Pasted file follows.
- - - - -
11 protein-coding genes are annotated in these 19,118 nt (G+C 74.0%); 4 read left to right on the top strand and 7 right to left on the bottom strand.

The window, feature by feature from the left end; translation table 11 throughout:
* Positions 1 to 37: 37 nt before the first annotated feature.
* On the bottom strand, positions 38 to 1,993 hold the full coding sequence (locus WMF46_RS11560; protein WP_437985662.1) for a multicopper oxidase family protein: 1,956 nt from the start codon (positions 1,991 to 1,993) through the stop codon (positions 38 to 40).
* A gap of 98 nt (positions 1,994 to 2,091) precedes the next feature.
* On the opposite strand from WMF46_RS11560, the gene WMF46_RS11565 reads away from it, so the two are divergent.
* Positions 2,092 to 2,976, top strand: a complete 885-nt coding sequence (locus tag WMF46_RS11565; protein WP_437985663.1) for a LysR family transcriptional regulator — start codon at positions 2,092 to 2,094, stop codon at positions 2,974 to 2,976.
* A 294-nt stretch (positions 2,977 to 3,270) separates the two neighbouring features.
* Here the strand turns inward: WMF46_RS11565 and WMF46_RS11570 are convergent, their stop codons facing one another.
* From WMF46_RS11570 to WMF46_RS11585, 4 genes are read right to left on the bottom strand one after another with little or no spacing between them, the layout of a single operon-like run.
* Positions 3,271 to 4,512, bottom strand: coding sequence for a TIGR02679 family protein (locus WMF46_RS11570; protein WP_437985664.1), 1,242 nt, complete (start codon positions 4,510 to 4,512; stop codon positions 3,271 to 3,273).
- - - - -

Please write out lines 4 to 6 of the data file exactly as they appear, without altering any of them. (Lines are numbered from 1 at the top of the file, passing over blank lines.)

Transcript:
* On the bottom strand, positions 38 to 1,993 hold the full coding sequence (locus WMF46_RS11560; protein WP_437985662.1) for a multicopper oxidase family protein: 1,956 nt from the start codon (positions 1,991 to 1,993) through the stop codon (positions 38 to 40).
* A gap of 98 nt (positions 1,994 to 2,091) precedes the next feature.
* On the opposite strand from WMF46_RS11560, the gene WMF46_RS11565 reads away from it, so the two are divergent.